Writing Slow in Order to Think Deep

When I tell people that I prefer to write by hand rather than type on a screen, they typically look at me like I’m a dinosaur. But I protest that I prefer to write by hand because it allows my mind and hand to work at the same speed since I can type faster than I think. 1 When I type, my mind is always trying to catch up rather than setting the agenda. With my caveman ways in mind, I was delighted to read Claudia Dreifus’s interview with the esteemed journalist, Robert Caro’s own practice of drafting his books by hand.

Is it true that you write your books by hand?

My first three or four drafts are handwritten on legal pads. For later drafts, I use a typewriter. I write by hand to slow myself down. People don’t believe this about me: I’m a very fast writer, but I want to write slowly.

When I was a student at Princeton. I took a creative writing course with the literary critic R.P. Blackmur. Every two weeks, I’d give him a short story I’d produced usually at the last minute. At the end of the semester, he said some complimentary words about my writing, and then added, “Mr. Caro, one thing is going to keep you from achieving what you want—you think with your fingers.”

Later, in the early 1960s when I was at Newsday, my speed was a plus. But when I started rewriting The Power Broker, I realized I wasn’t thinking deeply enough. I said, “You have to slow yourself down.” That’s when I remembered Blackmur’s admonition and started drafting by hand, which slows me down.

I prefer to write by hand because I express myself better when my mind and hand are synchronized. Caro’s purpose for handwriting is a different one. He can write very quickly as he attests, but he purposefully slows down his writing in order to provide the space he needs to engage his subject deeply. Although, I have preferred drafting by hand because it feels more natural for me, it is true that handwriting allows me think more deeply about my subject.

Of course, some will probably scoff at the idea of writing by hand and all the time that is lost by re-writing by hand and then transcribing to screen. But I think Caro is correct that the practice of writing by hand does create the space to engage a subject in a more meaningful way. Caro’s interview adds another reason to why I think writing by hand is a skill that I plan to continue to use. 2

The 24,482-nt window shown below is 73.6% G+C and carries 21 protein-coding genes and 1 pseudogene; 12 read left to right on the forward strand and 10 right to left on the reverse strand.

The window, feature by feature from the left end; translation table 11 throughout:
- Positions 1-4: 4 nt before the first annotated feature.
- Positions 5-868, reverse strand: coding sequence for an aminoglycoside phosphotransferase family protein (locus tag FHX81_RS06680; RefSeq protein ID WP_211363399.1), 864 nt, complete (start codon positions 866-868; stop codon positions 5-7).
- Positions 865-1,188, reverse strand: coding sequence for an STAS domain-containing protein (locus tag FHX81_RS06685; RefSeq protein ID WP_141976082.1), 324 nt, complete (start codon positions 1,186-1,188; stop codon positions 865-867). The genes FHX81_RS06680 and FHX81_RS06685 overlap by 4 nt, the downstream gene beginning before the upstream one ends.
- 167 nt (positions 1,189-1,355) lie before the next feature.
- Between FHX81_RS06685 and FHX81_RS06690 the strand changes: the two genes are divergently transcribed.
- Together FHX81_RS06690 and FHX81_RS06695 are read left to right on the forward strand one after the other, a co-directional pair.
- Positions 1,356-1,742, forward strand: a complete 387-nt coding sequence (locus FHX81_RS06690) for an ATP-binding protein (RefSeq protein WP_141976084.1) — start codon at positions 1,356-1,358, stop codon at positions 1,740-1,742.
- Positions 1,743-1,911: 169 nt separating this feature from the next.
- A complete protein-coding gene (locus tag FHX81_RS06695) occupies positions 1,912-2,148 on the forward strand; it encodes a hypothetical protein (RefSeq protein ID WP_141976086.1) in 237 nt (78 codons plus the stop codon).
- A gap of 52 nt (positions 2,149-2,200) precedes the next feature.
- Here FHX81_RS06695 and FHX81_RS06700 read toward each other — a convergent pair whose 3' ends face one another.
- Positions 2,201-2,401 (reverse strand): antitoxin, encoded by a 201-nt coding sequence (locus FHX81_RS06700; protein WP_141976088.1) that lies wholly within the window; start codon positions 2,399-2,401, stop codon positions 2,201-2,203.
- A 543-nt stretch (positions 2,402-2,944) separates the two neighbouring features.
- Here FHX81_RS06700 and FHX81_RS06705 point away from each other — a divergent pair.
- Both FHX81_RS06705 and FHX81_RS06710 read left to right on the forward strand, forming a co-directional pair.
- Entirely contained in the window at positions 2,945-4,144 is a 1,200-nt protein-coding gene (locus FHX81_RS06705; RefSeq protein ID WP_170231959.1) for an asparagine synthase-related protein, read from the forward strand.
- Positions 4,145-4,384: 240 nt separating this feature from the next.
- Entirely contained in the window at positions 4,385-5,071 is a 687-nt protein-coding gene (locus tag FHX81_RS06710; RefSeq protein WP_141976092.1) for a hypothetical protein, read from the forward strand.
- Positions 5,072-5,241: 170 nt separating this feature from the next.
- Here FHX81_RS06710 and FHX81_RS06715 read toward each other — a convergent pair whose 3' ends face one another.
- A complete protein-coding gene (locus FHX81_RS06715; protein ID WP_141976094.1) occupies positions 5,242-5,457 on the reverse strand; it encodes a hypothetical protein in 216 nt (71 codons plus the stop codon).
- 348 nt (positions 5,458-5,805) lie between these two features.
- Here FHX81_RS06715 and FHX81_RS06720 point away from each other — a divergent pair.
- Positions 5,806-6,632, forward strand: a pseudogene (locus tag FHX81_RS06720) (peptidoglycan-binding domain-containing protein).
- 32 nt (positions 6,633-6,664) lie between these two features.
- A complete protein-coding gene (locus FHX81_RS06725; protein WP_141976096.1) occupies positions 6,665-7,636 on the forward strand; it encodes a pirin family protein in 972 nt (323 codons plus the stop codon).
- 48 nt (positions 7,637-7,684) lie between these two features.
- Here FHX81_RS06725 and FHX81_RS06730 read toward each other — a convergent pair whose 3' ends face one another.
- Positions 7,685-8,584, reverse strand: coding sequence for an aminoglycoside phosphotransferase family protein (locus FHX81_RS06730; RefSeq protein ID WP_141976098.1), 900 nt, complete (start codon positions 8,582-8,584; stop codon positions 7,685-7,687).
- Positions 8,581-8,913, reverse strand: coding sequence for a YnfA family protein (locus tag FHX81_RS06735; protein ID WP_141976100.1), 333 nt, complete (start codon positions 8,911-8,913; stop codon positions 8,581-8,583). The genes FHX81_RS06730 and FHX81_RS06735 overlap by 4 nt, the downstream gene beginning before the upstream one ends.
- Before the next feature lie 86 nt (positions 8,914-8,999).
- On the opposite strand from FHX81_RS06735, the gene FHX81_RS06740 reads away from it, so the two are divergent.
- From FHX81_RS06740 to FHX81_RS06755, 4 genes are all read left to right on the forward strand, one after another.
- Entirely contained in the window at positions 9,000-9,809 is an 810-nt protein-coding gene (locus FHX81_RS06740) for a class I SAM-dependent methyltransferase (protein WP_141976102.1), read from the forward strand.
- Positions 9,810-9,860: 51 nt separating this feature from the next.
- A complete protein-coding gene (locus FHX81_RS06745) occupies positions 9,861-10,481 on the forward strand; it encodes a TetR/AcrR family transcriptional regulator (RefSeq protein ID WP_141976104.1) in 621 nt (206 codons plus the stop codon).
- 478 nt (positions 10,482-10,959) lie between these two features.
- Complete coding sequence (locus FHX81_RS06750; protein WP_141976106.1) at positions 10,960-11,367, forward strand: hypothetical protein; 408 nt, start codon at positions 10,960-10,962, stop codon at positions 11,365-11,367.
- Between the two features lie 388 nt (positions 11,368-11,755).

1. Tony Reinke has also noted C.S. Lewis’s preference to writing with nib pen rather than fountain pen or a typewrite for this same reason.
  2. And yes, I wrote this post by hand before transcribing it.
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2 thoughts on “Writing Slow in Order to Think Deep

  1. The blog post below reminded me that the pencil has been referred to as “the third eye.” I can’t remember where I heard or read that, but at least I remembered it! Something similar is reported to have been said by Louis Agassiz: ““That is right,” said he, “a pencil is one of the best eyes.”
    Sources:
    —Samuel H. Scudder’s version of “The Student, The Fish, and Agassiz” is online at Dr. David Howard, Jr.’s Bethel Seminary site at http://people.bethel.edu/~dhoward/resources/Agassizfish/Agassizfish.htm [accessed 11 JUL 2012]. Howard documents this as from American Poems, 3rd ed. (Boston: Houghton, Osgood & Co., 1879), pp. 450-454. Other versions of the story may be found at “The Story behind the Story of “The Student, the Fish, and Agassiz”” on Dr. David Howard, Jr.’s Bethel Seminary site at http://people.bethel.edu/~dhoward/resources/Agassizfish/storybehind.htm [accessed 11 JUL 2012].
    — Justin Taylor, “Agassiz and the Fish” (16 NOV 2009), on The Gospel Coalition at http://thegospelcoalition.org/blogs/justintaylor/2009/11/16/agassiz-and-the-fish/ [accessed 11 JUL 2012].
    See also:
    “A biologist once told a story about his Harvard professor named Louis Agassiz, who taught him a simple habit to help him see more than he ever dreamed. The lesson he learned is also the secret to lifelong and life-changing Bible reading: keep looking.
    One reason we see so little when we read the Bible is that we do not give ourselves long enough to look. John Piper shares the story “Agassiz and the Fish” in his new book Reading the Bible Supernaturally. In the seemingly ordinary act of reading the Bible, something miraculous happens: God gives us new eyes to see more of him — if we are willing to slow down and keep looking.”
    — John Piper, “Keep Looking: The Life-Changing Secret to Reading the Bible” video (2:56), on desiring God at http://www.desiringgod.org/keep-looking [accessed 27 APR 2017]; from John Piper, Reading the Bible Supernaturally: Seeing and Savoring the Glory of God in Scripture (Wheaton: Crossway, 2017), pp. 327-332.

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